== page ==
It was while looking at some of these photographs that the knitter suddenly understood who the duplicate red shawl was destined for, and she was glad. It was perfectly clear, no question about it.
When the knitter was just four years old, her grandmother dressed both the knitter and the knitter’s stepsister (who is the same age) in matching outfits, and photographed them along with the knitter’s father and her sister’s mother. The knitter’s grandmother was a great photographer. There were dozens of pictures of the two little girls, decked out in the same green dresses and striped hats (which reminded the knitter of beach balls). Another set of pictures had the two girls in matching shorts outfits, one in red and the other in green. There was also a photo of the knitter’s father and the two girls doing headstands, and it made the knitter laugh out loud. As the girls smiled and tumbled across the pictures, the knitter felt a little peace settle around her shoulders, for here was family, and love, and fun – all captured in these small square photos taken in her grandmother’s yard so many years ago.
There was a time when the knitter and her stepsister were dressed alike, and while she was knitting the first red shawl the knitter was unaware that in a very short amount of time she would be reunited with this same sister and see the photos of those forgotten days. There is only one person the duplicate shawl can go to, just one recipient in the entire world: it must go to the knitter’s sister, Alisa.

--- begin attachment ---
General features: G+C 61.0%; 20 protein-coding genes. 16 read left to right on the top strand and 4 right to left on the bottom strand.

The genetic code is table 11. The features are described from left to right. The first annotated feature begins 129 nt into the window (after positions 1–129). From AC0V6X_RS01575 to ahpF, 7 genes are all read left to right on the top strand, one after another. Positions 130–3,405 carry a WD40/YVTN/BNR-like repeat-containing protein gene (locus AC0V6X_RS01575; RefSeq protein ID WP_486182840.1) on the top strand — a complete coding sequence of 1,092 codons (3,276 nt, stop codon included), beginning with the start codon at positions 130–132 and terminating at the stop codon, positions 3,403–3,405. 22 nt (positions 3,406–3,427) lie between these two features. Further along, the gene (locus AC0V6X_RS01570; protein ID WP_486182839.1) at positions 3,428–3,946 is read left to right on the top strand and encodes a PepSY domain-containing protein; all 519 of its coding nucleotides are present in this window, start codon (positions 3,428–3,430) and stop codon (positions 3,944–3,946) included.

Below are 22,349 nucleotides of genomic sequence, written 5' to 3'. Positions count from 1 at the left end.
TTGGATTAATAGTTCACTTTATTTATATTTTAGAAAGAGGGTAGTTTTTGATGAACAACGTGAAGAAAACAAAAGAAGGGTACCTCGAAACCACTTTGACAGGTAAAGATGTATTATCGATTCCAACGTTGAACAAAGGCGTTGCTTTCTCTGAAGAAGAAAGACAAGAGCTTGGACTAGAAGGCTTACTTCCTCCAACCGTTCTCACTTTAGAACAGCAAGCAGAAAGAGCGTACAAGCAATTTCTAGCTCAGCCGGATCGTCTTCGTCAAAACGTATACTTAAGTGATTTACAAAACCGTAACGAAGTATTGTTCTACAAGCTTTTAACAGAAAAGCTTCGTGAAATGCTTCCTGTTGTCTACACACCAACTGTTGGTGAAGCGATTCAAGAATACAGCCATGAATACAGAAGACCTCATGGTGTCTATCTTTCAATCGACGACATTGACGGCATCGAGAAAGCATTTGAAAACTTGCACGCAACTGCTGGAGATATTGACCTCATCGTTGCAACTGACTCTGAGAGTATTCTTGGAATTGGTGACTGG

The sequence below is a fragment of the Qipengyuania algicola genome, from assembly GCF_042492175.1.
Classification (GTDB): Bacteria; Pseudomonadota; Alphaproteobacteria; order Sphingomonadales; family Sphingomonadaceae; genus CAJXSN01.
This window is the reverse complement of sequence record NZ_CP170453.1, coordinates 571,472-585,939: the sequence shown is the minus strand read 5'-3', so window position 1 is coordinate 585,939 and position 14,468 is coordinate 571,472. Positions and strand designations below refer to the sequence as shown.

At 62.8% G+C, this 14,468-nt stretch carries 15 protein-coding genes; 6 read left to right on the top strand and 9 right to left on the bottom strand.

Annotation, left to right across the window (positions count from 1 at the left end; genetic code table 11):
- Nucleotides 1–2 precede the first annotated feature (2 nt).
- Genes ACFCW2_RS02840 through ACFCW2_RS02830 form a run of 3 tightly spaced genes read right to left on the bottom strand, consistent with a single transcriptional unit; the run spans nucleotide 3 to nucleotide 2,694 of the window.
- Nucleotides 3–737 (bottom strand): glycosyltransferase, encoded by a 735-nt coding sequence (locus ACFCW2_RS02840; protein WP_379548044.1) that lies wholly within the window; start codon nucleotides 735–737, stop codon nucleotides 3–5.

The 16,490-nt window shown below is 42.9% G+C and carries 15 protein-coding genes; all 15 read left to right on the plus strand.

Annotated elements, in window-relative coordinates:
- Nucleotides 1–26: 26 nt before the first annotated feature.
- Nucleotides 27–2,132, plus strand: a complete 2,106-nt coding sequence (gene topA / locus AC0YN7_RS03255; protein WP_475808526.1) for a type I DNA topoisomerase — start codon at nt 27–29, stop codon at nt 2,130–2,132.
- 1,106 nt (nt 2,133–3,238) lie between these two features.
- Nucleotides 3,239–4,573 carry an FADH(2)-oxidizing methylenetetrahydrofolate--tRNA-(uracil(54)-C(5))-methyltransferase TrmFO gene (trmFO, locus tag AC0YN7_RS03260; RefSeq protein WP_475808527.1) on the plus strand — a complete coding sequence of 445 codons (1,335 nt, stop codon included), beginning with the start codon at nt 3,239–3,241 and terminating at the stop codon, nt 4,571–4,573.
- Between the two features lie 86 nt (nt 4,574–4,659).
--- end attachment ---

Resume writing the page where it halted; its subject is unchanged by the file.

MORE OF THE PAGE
Once again, the two girls can be dressed alike – although this time it will be without the beach ball hats. This time, the girls are grown and have suffered the same loss; the matching red shawls on opposite sides of the country will unite them every time the shawls are worn, and remind them both of the time they spent together this summer, laughing and crying. The knitter is thankful that she has the skill to create items that can have so much meaning, and hopes that her sister will wear and cherish the red shawl often, for even though it was not knit “for” her, it really was. The knitter just didn’t know it at the time.